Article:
SSH with GPG



So apparently you can use GPG to provide SSH keys. Who knew! It’s useful if you need to use OpenPGP-compatible security keys or smart cards with SSH. (e.g. nitrokey, librem key, yubikey)


You will need to use gpg-agent as an SSH agent.

gpg-agent configuration

It first needs configuring to do so (it fails pretty late if you don’t configure this, so set it now to avoid difficult-to-debug hedaches).

You can either edit ~/.gnupg/gpg-agent.conf manually, adding this:


…or, you can use the gpgconf utility, which seems to be the “proper way”. As is traditional for GPG tools, it has the most arcane possible syntax for the task at hand:

echo enable-ssh-support:0:1 | gpgconf --change-options gpg-agent


You will need to install pcscd and run it (or enable its socket in systemd). It is part of the pcsclite package on arch linux.

It seems like there are also other compatible smart card daemons, such as scdaemon, which seem to work equally well.

Using ssh with gpg in the first place

It requires a bit of environment setup. I prefer the original ssh agent for now (I don’t trust gpg-agent with importing my keys, because online the consensus seems to be that nobody has any clue where they’re copied to or how to change their password). So to keep the original ssh-agent usable while also using gpg-agent for ssh sometimes, I have created a script that will set up the necessary environment to run ssh with gpg’s agent. It launches a gpg-agent (implicitly) and sets the agent’s tty to the current one. Not sure exactly what that does but apparently it’s necessary sometimes.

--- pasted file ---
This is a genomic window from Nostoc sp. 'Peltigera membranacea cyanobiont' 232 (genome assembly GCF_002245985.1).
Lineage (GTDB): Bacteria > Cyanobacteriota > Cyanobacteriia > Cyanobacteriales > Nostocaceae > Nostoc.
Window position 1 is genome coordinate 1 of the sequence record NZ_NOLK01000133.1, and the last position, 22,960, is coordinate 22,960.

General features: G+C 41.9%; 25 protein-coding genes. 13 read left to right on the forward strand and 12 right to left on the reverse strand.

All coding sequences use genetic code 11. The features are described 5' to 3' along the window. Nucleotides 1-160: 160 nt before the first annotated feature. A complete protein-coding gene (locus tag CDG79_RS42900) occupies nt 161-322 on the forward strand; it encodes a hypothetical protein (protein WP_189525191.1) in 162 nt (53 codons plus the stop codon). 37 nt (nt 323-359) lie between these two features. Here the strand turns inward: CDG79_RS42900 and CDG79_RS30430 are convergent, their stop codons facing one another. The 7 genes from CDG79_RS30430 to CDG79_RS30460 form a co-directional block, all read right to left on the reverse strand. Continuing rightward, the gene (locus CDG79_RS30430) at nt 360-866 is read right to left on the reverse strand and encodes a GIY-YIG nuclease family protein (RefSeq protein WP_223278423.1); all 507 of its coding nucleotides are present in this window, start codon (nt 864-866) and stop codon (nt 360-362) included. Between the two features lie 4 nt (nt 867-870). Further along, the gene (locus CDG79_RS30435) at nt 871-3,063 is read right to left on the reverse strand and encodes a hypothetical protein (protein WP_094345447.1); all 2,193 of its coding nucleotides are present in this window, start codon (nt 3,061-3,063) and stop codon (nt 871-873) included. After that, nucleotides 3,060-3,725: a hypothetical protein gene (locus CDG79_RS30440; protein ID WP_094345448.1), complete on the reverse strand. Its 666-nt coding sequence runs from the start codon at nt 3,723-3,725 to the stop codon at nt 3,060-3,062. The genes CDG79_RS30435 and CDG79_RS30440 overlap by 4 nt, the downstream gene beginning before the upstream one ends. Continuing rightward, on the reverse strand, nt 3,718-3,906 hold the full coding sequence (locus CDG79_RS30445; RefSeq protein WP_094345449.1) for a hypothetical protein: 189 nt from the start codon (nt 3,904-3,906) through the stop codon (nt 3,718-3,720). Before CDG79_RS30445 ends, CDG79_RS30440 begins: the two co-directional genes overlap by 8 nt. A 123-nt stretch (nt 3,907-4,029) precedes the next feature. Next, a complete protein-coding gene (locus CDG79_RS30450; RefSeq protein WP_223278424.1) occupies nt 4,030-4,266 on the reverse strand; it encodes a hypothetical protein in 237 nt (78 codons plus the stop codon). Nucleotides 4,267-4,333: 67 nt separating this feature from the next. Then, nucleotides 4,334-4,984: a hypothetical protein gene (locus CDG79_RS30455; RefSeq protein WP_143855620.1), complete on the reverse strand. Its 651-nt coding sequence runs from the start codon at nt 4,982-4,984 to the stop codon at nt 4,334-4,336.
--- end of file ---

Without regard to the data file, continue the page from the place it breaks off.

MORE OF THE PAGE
The script will launch whatever command you give to it, e.g. ssh-gpg ssh server or ssh-gpg ssh-add -L. This means you can keep your normal ssh-agent setup active while still using this script.

Some setups prompt for a pin through the terminal. That seems like a bad idea if you’re ever going to use ssh agent forwarding. Probably best to use GUI pin entry where possible.

Updated 2021-12-15.